Normal, plain clothes are no problem. The only thing you should think of is not having to "revealing" clothes, so better avoid bare legs and bare shoulders (short sleeves are ok) - especially if you're going for a teaching, meeting a lama or attending a ritual. If it is a festive celebration of course you can choose more festive clothes, but I wouldn't say you have to if you don't want.
In the West (and in India) you usually take off your shoes when you enter the temple (and leave them outside), whereas they usually keep their shoes on in Tibet. I noticed this is changing also in Tibet, however, maybe because of influences from China or the exile Tibetans in India, so if you're going to Tibet yourself, just check how the others are doing with their shoes and then do the same. Take off your hat also.
Other tips, if you want to make an extra effort, might be (but don't be too afraid if you forget the details, your intentions are far more important!):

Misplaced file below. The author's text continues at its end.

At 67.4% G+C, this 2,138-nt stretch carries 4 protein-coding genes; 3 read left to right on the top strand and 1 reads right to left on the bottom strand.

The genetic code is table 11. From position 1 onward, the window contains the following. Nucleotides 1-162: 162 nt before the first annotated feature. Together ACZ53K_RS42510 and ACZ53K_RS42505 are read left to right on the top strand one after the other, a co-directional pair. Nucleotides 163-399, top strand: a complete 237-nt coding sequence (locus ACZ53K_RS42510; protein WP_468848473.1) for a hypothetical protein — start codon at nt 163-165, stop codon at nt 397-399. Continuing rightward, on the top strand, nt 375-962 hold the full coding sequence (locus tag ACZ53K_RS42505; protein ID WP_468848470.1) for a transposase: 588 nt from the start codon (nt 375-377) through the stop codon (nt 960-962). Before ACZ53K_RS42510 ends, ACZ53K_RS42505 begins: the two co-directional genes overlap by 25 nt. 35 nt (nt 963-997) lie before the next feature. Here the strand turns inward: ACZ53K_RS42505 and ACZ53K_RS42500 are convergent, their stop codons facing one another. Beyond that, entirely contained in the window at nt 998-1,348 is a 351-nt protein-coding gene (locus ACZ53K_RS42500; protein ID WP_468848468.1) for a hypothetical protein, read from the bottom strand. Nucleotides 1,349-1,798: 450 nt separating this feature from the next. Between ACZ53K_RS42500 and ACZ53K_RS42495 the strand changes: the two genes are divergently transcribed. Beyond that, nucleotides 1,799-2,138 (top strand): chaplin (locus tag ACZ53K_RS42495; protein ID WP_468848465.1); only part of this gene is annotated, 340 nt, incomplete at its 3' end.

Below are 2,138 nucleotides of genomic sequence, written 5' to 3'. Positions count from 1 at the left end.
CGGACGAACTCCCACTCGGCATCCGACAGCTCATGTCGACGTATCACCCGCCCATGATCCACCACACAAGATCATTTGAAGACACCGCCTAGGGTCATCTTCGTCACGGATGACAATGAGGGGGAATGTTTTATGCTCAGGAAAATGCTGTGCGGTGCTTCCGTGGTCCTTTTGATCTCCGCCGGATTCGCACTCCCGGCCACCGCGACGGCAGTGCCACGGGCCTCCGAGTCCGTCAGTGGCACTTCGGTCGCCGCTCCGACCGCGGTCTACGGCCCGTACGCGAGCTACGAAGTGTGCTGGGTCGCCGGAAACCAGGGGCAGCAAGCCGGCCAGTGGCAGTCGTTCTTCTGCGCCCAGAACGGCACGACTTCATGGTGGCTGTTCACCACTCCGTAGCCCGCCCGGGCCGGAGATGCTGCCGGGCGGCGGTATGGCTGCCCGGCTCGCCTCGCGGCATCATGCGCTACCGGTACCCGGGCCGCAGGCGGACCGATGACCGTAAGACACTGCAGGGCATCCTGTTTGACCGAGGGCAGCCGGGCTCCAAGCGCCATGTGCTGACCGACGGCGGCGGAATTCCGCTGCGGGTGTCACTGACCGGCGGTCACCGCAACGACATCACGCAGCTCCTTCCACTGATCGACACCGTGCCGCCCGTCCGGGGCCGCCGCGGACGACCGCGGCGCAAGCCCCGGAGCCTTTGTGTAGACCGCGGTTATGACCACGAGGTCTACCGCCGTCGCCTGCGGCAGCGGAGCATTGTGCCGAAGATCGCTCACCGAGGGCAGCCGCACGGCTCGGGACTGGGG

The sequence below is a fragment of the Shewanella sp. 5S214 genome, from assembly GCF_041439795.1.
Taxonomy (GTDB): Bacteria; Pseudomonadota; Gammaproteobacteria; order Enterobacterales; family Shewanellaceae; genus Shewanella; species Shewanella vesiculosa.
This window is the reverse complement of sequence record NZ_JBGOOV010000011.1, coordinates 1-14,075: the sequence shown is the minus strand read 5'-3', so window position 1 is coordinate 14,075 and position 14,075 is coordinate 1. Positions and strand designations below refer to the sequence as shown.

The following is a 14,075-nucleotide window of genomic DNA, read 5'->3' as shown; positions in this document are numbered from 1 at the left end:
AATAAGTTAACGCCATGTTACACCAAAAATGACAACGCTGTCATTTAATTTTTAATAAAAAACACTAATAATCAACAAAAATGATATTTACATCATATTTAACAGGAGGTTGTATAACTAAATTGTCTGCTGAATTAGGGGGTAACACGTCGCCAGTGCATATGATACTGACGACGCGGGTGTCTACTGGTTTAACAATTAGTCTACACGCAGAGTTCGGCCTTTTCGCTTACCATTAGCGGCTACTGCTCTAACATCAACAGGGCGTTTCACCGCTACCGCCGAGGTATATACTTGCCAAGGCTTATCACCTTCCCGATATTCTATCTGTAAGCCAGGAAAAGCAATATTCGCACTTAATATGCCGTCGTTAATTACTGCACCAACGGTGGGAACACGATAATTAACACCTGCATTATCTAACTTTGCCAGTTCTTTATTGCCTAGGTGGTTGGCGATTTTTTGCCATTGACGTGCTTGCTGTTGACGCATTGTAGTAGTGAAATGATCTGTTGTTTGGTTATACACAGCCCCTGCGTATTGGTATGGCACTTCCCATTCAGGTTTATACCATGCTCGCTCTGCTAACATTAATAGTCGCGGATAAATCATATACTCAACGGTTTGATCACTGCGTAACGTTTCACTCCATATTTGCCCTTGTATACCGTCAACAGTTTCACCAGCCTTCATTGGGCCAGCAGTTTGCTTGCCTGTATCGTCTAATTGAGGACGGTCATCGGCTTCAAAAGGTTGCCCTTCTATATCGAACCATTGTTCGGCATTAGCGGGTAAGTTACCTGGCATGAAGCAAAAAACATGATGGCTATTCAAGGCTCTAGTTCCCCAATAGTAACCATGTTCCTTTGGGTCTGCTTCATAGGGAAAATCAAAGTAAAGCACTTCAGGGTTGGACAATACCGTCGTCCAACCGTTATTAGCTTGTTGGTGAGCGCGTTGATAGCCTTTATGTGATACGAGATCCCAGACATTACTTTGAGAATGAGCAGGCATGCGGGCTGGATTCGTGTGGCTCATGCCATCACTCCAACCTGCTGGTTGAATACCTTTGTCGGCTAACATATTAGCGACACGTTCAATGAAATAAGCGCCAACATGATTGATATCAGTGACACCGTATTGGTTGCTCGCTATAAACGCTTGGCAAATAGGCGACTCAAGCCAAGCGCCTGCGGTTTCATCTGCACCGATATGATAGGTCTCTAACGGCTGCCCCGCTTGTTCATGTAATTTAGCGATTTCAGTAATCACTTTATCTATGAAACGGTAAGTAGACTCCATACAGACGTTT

* stand up if the lama or teacher enters, keep standing until he (or she) is sitting. If you want to blend in, you stand bowing slightly forward, keeping your eyes lower than the lamas, and hold the hands palms facing each other in front of your chest.
* don't stretch your legs and show the soles of your feet towards the altar, lama or buddha pictures
* don't step over other people, sacred texts or other sacred things
* don't put texts or other sacred objects on the floor or on the sitting cushions
* if you're a buddhist or at least don't feel uncomfortable with it (you don't have to be a buddhist to do it!), you can make three prostrations in front of the altar at entering the shrine room. If you go for a teaching you similarly make three prostrations to the teacher after he/she has taken his/her seat at the beginning. Again, only if you feel comfortable with it.